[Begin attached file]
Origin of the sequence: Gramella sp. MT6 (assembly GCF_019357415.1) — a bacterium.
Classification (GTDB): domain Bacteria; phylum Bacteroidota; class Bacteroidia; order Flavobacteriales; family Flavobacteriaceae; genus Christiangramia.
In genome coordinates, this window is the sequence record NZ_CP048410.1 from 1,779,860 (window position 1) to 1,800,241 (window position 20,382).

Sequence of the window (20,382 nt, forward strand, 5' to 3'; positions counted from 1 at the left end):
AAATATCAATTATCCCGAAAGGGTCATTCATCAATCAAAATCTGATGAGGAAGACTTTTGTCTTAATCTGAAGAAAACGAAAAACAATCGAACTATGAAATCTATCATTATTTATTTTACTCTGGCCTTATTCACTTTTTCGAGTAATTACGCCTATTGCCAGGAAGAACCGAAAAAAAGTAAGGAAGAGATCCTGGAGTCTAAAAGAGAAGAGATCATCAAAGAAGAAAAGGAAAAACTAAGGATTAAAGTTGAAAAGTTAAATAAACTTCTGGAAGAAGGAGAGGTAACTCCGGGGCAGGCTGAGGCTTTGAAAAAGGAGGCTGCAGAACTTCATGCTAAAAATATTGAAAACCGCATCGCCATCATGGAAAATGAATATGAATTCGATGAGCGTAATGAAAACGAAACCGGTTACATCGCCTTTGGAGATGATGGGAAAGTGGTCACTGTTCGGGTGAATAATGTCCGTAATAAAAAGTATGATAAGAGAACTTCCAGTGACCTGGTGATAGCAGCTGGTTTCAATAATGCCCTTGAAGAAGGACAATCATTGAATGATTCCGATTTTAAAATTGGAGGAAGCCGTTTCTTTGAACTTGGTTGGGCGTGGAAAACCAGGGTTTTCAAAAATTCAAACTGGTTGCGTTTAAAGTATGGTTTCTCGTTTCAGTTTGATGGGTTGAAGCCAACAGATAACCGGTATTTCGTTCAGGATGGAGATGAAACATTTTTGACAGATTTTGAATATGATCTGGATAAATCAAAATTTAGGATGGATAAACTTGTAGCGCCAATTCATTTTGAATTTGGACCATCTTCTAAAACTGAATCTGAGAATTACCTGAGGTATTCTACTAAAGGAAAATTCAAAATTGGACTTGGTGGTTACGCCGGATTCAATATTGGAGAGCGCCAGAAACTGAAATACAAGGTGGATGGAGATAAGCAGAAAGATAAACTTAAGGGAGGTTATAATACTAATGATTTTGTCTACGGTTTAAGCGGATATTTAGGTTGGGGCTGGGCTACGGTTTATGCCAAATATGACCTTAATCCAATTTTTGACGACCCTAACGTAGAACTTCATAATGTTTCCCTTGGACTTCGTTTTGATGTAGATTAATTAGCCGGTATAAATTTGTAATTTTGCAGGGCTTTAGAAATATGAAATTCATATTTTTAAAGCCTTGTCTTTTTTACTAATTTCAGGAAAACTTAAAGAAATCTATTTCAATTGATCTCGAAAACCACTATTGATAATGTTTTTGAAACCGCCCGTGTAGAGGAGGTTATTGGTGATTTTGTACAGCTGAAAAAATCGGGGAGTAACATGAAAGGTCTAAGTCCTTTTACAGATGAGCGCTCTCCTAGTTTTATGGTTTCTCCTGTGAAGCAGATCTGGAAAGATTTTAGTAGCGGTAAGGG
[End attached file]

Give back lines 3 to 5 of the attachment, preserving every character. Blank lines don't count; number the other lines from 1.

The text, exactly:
In genome coordinates, this window is the sequence record NZ_CP048410.1 from 1,779,860 (window position 1) to 1,800,241 (window position 20,382).

Sequence of the window (20,382 nt, forward strand, 5' to 3'; positions counted from 1 at the left end):
AAATATCAATTATCCCGAAAGGGTCATTCATCAATCAAAATCTGATGAGGAAGACTTTTGTCTTAATCTGAAGAAAACGAAAAACAATCGAACTATGAAATCTATCATTATTTATTTTACTCTGGCCTTATTCACTTTTTCGAGTAATTACGCCTATTGCCAGGAAGAACCGAAAAAAAGTAAGGAAGAGATCCTGGAGTCTAAAAGAGAAGAGATCATCAAAGAAGAAAAGGAAAAACTAAGGATTAAAGTTGAAAAGTTAAATAAACTTCTGGAAGAAGGAGAGGTAACTCCGGGGCAGGCTGAGGCTTTGAAAAAGGAGGCTGCAGAACTTCATGCTAAAAATATTGAAAACCGCATCGCCATCATGGAAAATGAATATGAATTCGATGAGCGTAATGAAAACGAAACCGGTTACATCGCCTTTGGAGATGATGGGAAAGTGGTCACTGTTCGGGTGAATAATGTCCGTAATAAAAAGTATGATAAGAGAACTTCCAGTGACCTGGTGATAGCAGCTGGTTTCAATAATGCCCTTGAAGAAGGACAATCATTGAATGATTCCGATTTTAAAATTGGAGGAAGCCGTTTCTTTGAACTTGGTTGGGCGTGGAAAACCAGGGTTTTCAAAAATTCAAACTGGTTGCGTTTAAAGTATGGTTTCTCGTTTCAGTTTGATGGGTTGAAGCCAACAGATAACCGGTATTTCGTTCAGGATGGAGATGAAACATTTTTGACAGATTTTGAATATGATCTGGATAAATCAAAATTTAGGATGGATAAACTTGTAGCGCCAATTCATTTTGAATTTGGACCATCTTCTAAAACTGAATCTGAGAATTACCTGAGGTATTCTACTAAAGGAAAATTCAAAATTGGACTTGGTGGTTACGCCGGATTCAATATTGGAGAGCGCCAGAAACTGAAATACAAGGTGGATGGAGATAAGCAGAAAGATAAACTTAAGGGAGGTTATAATACTAATGATTTTGTCTACGGTTTAAGCGGATATTTAGGTTGGGGCTGGGCTACGGTTTATGCCAAATATGACCTTAATCCAATTTTTGACGACCCTAACGTAGAACTTCATAATGTTTCCCTTGGACTTCGTTTTGATGTAGATTAATTAGCCGGTATAAATTTGTAATTTTGCAGGGCTTTAGAAATATGAAATTCATATTTTTAAAGCCTTGTCTTTTTTACTAATTTCAGGAAAACTTAAAGAAATCTATTTCAATTGATCTCGAAAACCACTATTGATAATGTTTTTGAAACCGCCCGTGTAGAGGAGGTTATTGGTGATTTTGTACAGCTGAAAAAATCGGGGAGTAACATGAAAGGTCTAAGTCCTTTTACAGATGAGCGCTCTCCTAGTTTTATGGTTTCTCCTGTGAAGCAGATCTGGAAAGATTTTAGTAGCGGTAAGGG